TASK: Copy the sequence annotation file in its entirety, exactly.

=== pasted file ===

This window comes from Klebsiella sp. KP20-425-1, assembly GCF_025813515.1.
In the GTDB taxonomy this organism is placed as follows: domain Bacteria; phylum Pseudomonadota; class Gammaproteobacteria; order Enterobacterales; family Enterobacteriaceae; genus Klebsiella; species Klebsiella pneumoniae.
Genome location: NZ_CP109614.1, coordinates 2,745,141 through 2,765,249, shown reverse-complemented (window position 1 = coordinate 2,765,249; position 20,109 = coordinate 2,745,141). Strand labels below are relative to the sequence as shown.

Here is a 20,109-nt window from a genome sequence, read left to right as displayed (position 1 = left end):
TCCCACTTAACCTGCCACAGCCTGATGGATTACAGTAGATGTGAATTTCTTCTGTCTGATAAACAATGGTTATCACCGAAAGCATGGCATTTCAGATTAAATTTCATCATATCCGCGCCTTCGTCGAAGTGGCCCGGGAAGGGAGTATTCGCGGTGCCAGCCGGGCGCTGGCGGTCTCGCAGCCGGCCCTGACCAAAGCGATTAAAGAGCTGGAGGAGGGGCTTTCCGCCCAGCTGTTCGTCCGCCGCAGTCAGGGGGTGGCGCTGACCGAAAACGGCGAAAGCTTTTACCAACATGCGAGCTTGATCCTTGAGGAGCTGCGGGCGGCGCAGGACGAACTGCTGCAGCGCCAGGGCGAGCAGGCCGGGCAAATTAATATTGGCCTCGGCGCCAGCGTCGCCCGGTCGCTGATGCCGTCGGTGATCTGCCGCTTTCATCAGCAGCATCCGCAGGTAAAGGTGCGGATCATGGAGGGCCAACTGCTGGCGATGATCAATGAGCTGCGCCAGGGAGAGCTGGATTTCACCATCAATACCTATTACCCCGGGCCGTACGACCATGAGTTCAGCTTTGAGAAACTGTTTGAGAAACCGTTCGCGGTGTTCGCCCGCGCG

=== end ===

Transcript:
This window comes from Klebsiella sp. KP20-425-1, assembly GCF_025813515.1.
In the GTDB taxonomy this organism is placed as follows: domain Bacteria; phylum Pseudomonadota; class Gammaproteobacteria; order Enterobacterales; family Enterobacteriaceae; genus Klebsiella; species Klebsiella pneumoniae.
Genome location: NZ_CP109614.1, coordinates 2,745,141 through 2,765,249, shown reverse-complemented (window position 1 = coordinate 2,765,249; position 20,109 = coordinate 2,745,141). Strand labels below are relative to the sequence as shown.

Here is a 20,109-nt window from a genome sequence, read left to right as displayed (position 1 = left end):
TCCCACTTAACCTGCCACAGCCTGATGGATTACAGTAGATGTGAATTTCTTCTGTCTGATAAACAATGGTTATCACCGAAAGCATGGCATTTCAGATTAAATTTCATCATATCCGCGCCTTCGTCGAAGTGGCCCGGGAAGGGAGTATTCGCGGTGCCAGCCGGGCGCTGGCGGTCTCGCAGCCGGCCCTGACCAAAGCGATTAAAGAGCTGGAGGAGGGGCTTTCCGCCCAGCTGTTCGTCCGCCGCAGTCAGGGGGTGGCGCTGACCGAAAACGGCGAAAGCTTTTACCAACATGCGAGCTTGATCCTTGAGGAGCTGCGGGCGGCGCAGGACGAACTGCTGCAGCGCCAGGGCGAGCAGGCCGGGCAAATTAATATTGGCCTCGGCGCCAGCGTCGCCCGGTCGCTGATGCCGTCGGTGATCTGCCGCTTTCATCAGCAGCATCCGCAGGTAAAGGTGCGGATCATGGAGGGCCAACTGCTGGCGATGATCAATGAGCTGCGCCAGGGAGAGCTGGATTTCACCATCAATACCTATTACCCCGGGCCGTACGACCATGAGTTCAGCTTTGAGAAACTGTTTGAGAAACCGTTCGCGGTGTTCGCCCGCGCG